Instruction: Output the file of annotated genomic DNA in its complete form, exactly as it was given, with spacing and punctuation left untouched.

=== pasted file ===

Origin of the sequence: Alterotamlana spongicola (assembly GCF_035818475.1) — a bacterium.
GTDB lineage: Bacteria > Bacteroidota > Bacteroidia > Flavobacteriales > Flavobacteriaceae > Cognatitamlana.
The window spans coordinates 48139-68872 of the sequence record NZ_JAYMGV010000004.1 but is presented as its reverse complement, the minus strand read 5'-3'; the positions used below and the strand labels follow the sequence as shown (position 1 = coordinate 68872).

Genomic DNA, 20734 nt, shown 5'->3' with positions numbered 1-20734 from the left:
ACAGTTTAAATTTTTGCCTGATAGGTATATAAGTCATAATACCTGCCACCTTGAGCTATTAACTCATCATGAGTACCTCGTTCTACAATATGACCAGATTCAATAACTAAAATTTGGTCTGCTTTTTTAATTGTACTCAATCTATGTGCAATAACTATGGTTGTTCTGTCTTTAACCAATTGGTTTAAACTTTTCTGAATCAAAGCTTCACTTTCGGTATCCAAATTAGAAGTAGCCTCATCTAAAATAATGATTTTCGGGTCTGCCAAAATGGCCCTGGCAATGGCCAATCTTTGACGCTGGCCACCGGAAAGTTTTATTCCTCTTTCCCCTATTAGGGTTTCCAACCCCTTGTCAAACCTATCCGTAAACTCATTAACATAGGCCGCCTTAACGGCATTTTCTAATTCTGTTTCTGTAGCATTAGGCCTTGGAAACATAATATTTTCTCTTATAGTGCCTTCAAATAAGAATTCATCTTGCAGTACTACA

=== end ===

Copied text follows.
Origin of the sequence: Alterotamlana spongicola (assembly GCF_035818475.1) — a bacterium.
GTDB lineage: Bacteria > Bacteroidota > Bacteroidia > Flavobacteriales > Flavobacteriaceae > Cognatitamlana.
The window spans coordinates 48139-68872 of the sequence record NZ_JAYMGV010000004.1 but is presented as its reverse complement, the minus strand read 5'-3'; the positions used below and the strand labels follow the sequence as shown (position 1 = coordinate 68872).

Genomic DNA, 20734 nt, shown 5'->3' with positions numbered 1-20734 from the left:
ACAGTTTAAATTTTTGCCTGATAGGTATATAAGTCATAATACCTGCCACCTTGAGCTATTAACTCATCATGAGTACCTCGTTCTACAATATGACCAGATTCAATAACTAAAATTTGGTCTGCTTTTTTAATTGTACTCAATCTATGTGCAATAACTATGGTTGTTCTGTCTTTAACCAATTGGTTTAAACTTTTCTGAATCAAAGCTTCACTTTCGGTATCCAAATTAGAAGTAGCCTCATCTAAAATAATGATTTTCGGGTCTGCCAAAATGGCCCTGGCAATGGCCAATCTTTGACGCTGGCCACCGGAAAGTTTTATTCCTCTTTCCCCTATTAGGGTTTCCAACCCCTTGTCAAACCTATCCGTAAACTCATTAACATAGGCCGCCTTAACGGCATTTTCTAATTCTGTTTCTGTAGCATTAGGCCTTGGAAACATAATATTTTCTCTTATAGTGCCTTCAAATAAGAATTCATCTTGCAGTACTACA